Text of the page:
Medical Bills & Debt Collection
Injuries and illnesses can occur at the worst times and can take its toll on the individual's and the family's pocketbook. Even if the patient has insurance, it is rare that the insurance covers the entire bill, leaving a portion for the patient. Sometimes that smaller portion is still too much for the patient, and the medical facility is not equipped to handle long term payment plans. As such, many hospital and medical bills end up in the hands of a debt collection agency.
Often these debts are considered formed by contract: Medical bills tend to be deemed contractual in nature though there is not always a signed agreement for the work. Indeed the patient often signs forms allowing for the treatment and promising to cover what their insurance does not. However, sometimes the patient is unable to enter into any such agreement at the time of treatment because of emergency or incapacity. Still, often the law finds that an implied contract is formed. Also, there are different laws in each state with respect to whether interest can be added upon an unpaid medical bill absent an agreement between patient and provider.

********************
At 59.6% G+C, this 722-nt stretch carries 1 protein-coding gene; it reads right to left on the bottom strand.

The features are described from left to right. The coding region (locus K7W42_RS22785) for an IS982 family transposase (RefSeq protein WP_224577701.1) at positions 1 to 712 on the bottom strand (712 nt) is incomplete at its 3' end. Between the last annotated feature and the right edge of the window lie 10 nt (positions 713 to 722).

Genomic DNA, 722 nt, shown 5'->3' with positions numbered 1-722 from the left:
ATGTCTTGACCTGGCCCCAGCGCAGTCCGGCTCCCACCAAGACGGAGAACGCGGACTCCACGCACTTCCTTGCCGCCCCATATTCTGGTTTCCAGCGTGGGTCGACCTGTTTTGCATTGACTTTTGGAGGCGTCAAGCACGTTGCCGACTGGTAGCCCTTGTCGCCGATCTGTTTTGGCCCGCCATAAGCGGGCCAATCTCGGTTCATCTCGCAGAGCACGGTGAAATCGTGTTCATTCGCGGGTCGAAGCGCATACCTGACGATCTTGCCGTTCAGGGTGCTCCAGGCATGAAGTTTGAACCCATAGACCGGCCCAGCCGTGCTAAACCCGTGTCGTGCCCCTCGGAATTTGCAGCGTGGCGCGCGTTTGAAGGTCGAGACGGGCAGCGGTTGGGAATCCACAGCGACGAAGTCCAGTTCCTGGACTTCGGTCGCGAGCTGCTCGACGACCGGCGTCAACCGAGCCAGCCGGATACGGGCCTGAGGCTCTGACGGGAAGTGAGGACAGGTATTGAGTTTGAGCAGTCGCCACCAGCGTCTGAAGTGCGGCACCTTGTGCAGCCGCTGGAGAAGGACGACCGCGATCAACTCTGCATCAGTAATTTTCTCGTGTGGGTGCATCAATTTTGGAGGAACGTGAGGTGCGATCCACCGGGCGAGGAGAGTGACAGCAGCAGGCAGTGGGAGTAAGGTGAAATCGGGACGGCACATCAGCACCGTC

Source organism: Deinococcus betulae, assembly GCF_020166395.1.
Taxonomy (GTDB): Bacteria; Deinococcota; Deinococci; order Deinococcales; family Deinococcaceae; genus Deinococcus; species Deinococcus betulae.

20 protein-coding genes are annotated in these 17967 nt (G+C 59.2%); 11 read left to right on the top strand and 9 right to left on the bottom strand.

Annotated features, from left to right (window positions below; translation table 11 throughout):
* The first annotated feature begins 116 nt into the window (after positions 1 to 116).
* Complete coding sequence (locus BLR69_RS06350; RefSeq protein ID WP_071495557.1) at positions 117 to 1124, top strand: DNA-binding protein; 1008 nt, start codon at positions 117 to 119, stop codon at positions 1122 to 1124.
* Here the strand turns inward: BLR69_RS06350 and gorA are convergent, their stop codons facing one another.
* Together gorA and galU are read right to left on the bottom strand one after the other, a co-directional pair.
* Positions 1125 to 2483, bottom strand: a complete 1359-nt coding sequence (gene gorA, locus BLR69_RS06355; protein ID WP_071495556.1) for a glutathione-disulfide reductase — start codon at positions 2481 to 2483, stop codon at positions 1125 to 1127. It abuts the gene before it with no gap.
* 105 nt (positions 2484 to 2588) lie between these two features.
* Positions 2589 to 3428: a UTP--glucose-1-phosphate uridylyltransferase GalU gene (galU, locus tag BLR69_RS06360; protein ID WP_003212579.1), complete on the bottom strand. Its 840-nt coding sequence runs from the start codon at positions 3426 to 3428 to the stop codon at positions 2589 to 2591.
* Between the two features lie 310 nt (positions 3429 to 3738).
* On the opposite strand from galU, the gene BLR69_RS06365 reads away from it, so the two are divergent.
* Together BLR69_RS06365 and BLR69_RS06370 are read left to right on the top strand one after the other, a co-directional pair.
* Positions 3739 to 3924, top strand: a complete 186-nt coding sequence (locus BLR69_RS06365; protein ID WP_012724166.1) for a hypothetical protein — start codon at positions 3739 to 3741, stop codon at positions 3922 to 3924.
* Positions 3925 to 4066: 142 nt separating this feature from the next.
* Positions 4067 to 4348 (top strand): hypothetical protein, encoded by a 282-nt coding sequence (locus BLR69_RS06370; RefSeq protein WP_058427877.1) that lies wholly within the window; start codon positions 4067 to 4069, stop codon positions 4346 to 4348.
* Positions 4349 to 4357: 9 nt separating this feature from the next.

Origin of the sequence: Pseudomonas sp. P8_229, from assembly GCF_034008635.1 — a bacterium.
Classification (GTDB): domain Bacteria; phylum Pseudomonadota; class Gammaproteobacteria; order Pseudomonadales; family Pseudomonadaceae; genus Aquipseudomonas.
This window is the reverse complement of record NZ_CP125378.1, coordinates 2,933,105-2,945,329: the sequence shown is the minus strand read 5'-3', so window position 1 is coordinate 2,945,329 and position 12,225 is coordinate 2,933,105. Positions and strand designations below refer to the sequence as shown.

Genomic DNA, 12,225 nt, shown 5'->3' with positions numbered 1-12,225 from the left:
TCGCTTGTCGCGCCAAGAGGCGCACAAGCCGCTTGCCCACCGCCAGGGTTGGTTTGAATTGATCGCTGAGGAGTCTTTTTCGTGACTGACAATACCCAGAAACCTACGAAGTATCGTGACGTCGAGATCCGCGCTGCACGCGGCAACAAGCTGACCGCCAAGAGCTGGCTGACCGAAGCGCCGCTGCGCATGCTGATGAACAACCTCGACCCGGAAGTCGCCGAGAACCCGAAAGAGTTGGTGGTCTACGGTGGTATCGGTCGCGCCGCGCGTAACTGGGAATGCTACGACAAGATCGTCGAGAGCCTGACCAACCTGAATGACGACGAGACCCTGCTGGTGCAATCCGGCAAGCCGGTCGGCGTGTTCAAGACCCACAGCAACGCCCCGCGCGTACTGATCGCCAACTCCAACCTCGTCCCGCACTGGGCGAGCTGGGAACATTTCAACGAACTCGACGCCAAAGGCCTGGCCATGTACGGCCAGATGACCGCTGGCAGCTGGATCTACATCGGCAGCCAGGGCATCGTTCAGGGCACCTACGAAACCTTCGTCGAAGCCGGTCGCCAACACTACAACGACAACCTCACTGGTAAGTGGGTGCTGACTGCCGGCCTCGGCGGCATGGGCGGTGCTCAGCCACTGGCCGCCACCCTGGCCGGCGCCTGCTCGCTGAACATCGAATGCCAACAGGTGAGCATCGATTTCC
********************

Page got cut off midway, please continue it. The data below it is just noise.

There may be interest tacked on in some instances: Some states provide that an unpaid medical bill carries with it a certain interest rate on an unpaid balance. Each state is different with respect to not only whether interest can be charged, but the rate chargeable as well. You should consult your own state's laws to find out.
Lawsuits are filed to collect these debts: Many medical bills go through a campaign of collections by debt collectors wherein calls are placed and threats of court action are made to frighten the consumer into coming up with more money. There have been reports of many Fair Debt Collection Practices Act violations by collectors of medical bills. Still, the ultimate weapon for the collector of a medical bill is the filing of a lawsuit. If the statute of limitations has not run on the bill (each state has a different limit of time in which a lawsuit can be filed, some have specific periods for medical bills and some consider them contracts) the medical facility can hire a debt collection lawyer and file a lawsuit. The lawsuit must be served upon the debtor according to the service of process rules of the state in which the consumer resides. Then, the consumer can defend the lawsuit by asserting various defenses such as that the amount sought after is incorrect or has been paid to name just a few. If the case is not properly defended, then the medical facility will obtain a judgment in its favor. When the medical facility has a judgment, it may seek involuntary means to force payment such as wage garnishment, asset attachment or lien on property. If your rights were violated by a medical bill collector - click for free case review.